(0,0)right: horiz_gras and solid_bridge
(0,1)right: normal_road


Brick-mode editing

In this mode, the user selects a tile from a list of tiles, and then places it somewhere in the track. The track editor will not refuse it if this creates an invalid situation, but it will complain when the user tries to save the track.

Road-mode editing

This mode is similar to the rollercoaster editing in Rollercoaster Tycoon. The placement cursor is located at the end of the road, and the user can place an extra tile at the cursor position to make the road longer. When a tile is added, the cursor will move automatically according to the route description in the tile (if the road splits, then the editor chooses one of the directions). All tiles around the new tile will be changed in such a way that the boundary requirements of the new tile are OK. This will be done recursively, so that for example if you are building a very high bridge, that all tiles below the road that are supposed to contain pillars, are actually created. A boundary condition for this changing is that existing locations of roads should not be changed, and that the landscape should not be changed. So a straight road can be changed into a straight road with a viaduct on top of it, but it cannot be converted into a tile without a road.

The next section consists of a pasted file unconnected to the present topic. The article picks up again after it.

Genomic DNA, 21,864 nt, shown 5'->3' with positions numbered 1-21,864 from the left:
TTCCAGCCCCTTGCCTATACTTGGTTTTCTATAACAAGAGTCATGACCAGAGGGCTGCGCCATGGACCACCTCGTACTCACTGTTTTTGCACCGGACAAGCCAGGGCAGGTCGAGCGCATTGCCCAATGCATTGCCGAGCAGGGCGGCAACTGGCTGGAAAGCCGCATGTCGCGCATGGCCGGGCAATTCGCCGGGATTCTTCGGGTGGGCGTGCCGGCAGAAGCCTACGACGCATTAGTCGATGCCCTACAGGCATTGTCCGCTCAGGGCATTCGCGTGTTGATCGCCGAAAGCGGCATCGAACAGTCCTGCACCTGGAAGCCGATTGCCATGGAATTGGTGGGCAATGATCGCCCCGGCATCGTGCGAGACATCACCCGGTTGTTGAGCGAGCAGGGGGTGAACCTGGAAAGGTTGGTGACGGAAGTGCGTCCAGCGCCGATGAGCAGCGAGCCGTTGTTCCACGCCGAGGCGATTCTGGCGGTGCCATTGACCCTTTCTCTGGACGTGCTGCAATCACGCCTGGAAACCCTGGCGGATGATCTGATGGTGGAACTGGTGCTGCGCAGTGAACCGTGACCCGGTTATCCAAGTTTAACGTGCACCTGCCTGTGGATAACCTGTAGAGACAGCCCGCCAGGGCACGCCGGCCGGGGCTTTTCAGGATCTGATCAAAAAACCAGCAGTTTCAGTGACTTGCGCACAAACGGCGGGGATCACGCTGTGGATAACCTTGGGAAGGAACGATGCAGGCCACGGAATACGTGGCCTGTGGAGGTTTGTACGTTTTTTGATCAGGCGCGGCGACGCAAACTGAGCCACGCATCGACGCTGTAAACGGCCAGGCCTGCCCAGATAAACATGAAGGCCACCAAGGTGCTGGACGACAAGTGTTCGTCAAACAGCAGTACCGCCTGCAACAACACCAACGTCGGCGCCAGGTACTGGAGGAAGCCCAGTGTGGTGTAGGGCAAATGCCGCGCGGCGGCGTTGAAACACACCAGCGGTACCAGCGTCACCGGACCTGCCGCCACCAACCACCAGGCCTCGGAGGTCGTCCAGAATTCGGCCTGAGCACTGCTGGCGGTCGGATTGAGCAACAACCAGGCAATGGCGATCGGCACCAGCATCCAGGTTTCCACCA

Of course these boundary conditions cannot always be met. A way to solve this is to only present the user the set of tiles that will not give problems when adding them at the cursor location. So the editor needs to simulate the recursive changes before the user chooses a tile, for every tile.

To try it out, I've made the following "before" and "after" pictures:

The blue rectangle is the cursor. The user decides to place a straight viaduct road. The straight viaduct road has the requirement that below it, there needs to be a solid bridge tile, and the present straight road tile does not meet those requirements. That tile needs to be replaced, with the boundary conditions that the road must not be changed, and that the ground must remain the same. One tile that fits the boundary conditions and the solid bridge requirement is the viaduct tile, so that tile is placed. It also fits the left boundary nicely.

Now you can also see why my pictures are wrong. After placing the viaduct tile, the boundary at the right of the viaduct tile is invalid, so in reality that tile should also be changed. One way to do this would be to place a road that goes downward. Of course, to make it completely valid, at the end of that road, another road tile should be placed, and after that another one, etc. etc.. This could grow to infinity, unless we have a "dead end" tile in our collection.

This recursive fixing of the track will be a very interesting, and complicated, programming excercise. It will be like finding the shortest path through a labyrinth. If there is no way to "exit the labyrinth", then the possibility to add the tile should not be presented to the user. If only one solution is possible, then that one should be added automatically, and the cursor should be moved automatically.

Landscape editing